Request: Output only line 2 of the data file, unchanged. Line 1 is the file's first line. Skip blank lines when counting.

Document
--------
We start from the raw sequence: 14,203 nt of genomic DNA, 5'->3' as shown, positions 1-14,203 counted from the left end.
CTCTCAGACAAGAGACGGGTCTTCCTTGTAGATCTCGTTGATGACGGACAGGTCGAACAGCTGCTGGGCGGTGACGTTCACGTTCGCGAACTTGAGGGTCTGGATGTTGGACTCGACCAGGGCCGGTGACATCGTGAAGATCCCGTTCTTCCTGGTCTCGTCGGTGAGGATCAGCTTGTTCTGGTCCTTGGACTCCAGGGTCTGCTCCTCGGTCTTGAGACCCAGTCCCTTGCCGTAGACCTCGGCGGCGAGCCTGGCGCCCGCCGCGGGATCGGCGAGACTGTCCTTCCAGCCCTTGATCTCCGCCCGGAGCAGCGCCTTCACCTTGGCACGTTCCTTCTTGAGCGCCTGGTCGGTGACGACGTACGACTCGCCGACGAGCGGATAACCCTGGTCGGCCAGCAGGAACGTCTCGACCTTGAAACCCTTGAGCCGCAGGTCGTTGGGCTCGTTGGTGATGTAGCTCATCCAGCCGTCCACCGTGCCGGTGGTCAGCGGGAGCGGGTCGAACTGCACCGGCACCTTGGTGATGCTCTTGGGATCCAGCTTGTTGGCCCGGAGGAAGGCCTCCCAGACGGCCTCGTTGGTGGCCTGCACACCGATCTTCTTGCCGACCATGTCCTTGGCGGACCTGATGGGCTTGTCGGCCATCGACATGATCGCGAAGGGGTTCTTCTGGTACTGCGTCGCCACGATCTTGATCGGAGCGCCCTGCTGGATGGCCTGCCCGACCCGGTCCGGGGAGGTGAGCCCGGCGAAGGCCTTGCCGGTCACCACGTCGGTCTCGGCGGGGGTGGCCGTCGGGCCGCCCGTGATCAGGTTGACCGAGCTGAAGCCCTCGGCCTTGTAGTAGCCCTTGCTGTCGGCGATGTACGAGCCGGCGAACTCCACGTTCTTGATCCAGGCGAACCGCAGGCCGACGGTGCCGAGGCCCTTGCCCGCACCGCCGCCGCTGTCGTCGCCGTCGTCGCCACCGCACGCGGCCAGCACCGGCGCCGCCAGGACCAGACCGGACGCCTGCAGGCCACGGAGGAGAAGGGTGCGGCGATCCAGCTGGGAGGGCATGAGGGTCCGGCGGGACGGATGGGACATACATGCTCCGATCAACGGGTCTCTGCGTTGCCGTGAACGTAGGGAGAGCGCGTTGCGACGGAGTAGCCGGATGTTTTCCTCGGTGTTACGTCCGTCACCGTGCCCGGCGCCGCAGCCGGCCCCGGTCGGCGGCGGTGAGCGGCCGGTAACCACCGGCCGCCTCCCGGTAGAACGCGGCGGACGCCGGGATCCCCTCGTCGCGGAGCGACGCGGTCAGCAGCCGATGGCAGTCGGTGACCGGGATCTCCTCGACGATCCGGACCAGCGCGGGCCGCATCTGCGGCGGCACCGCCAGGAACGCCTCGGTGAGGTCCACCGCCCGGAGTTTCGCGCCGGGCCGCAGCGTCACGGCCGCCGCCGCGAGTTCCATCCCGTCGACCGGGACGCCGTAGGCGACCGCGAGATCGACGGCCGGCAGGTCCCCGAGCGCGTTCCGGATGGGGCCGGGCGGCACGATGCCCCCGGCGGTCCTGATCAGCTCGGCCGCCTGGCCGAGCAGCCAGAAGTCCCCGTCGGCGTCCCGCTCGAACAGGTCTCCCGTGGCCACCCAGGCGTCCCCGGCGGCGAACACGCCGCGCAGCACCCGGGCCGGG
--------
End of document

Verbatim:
CTCTCAGACAAGAGACGGGTCTTCCTTGTAGATCTCGTTGATGACGGACAGGTCGAACAGCTGCTGGGCGGTGACGTTCACGTTCGCGAACTTGAGGGTCTGGATGTTGGACTCGACCAGGGCCGGTGACATCGTGAAGATCCCGTTCTTCCTGGTCTCGTCGGTGAGGATCAGCTTGTTCTGGTCCTTGGACTCCAGGGTCTGCTCCTCGGTCTTGAGACCCAGTCCCTTGCCGTAGACCTCGGCGGCGAGCCTGGCGCCCGCCGCGGGATCGGCGAGACTGTCCTTCCAGCCCTTGATCTCCGCCCGGAGCAGCGCCTTCACCTTGGCACGTTCCTTCTTGAGCGCCTGGTCGGTGACGACGTACGACTCGCCGACGAGCGGATAACCCTGGTCGGCCAGCAGGAACGTCTCGACCTTGAAACCCTTGAGCCGCAGGTCGTTGGGCTCGTTGGTGATGTAGCTCATCCAGCCGTCCACCGTGCCGGTGGTCAGCGGGAGCGGGTCGAACTGCACCGGCACCTTGGTGATGCTCTTGGGATCCAGCTTGTTGGCCCGGAGGAAGGCCTCCCAGACGGCCTCGTTGGTGGCCTGCACACCGATCTTCTTGCCGACCATGTCCTTGGCGGACCTGATGGGCTTGTCGGCCATCGACATGATCGCGAAGGGGTTCTTCTGGTACTGCGTCGCCACGATCTTGATCGGAGCGCCCTGCTGGATGGCCTGCCCGACCCGGTCCGGGGAGGTGAGCCCGGCGAAGGCCTTGCCGGTCACCACGTCGGTCTCGGCGGGGGTGGCCGTCGGGCCGCCCGTGATCAGGTTGACCGAGCTGAAGCCCTCGGCCTTGTAGTAGCCCTTGCTGTCGGCGATGTACGAGCCGGCGAACTCCACGTTCTTGATCCAGGCGAACCGCAGGCCGACGGTGCCGAGGCCCTTGCCCGCACCGCCGCCGCTGTCGTCGCCGTCGTCGCCACCGCACGCGGCCAGCACCGGCGCCGCCAGGACCAGACCGGACGCCTGCAGGCCACGGAGGAGAAGGGTGCGGCGATCCAGCTGGGAGGGCATGAGGGTCCGGCGGGACGGATGGGACATACATGCTCCGATCAACGGGTCTCTGCGTTGCCGTGAACGTAGGGAGAGCGCGTTGCGACGGAGTAGCCGGATGTTTTCCTCGGTGTTACGTCCGTCACCGTGCCCGGCGCCGCAGCCGGCCCCGGTCGGCGGCGGTGAGCGGCCGGTAACCACCGGCCGCCTCCCGGTAGAACGCGGCGGACGCCGGGATCCCCTCGTCGCGGAGCGACGCGGTCAGCAGCCGATGGCAGTCGGTGACCGGGATCTCCTCGACGATCCGGACCAGCGCGGGCCGCATCTGCGGCGGCACCGCCAGGAACGCCTCGGTGAGGTCCACCGCCCGGAGTTTCGCGCCGGGCCGCAGCGTCACGGCCGCCGCCGCGAGTTCCATCCCGTCGACCGGGACGCCGTAGGCGACCGCGAGATCGACGGCCGGCAGGTCCCCGAGCGCGTTCCGGATGGGGCCGGGCGGCACGATGCCCCCGGCGGTCCTGATCAGCTCGGCCGCCTGGCCGAGCAGCCAGAAGTCCCCGTCGGCGTCCCGCTCGAACAGGTCTCCCGTGGCCACCCAGGCGTCCCCGGCGGCGAACACGCCGCGCAGCACCCGGGCCGGG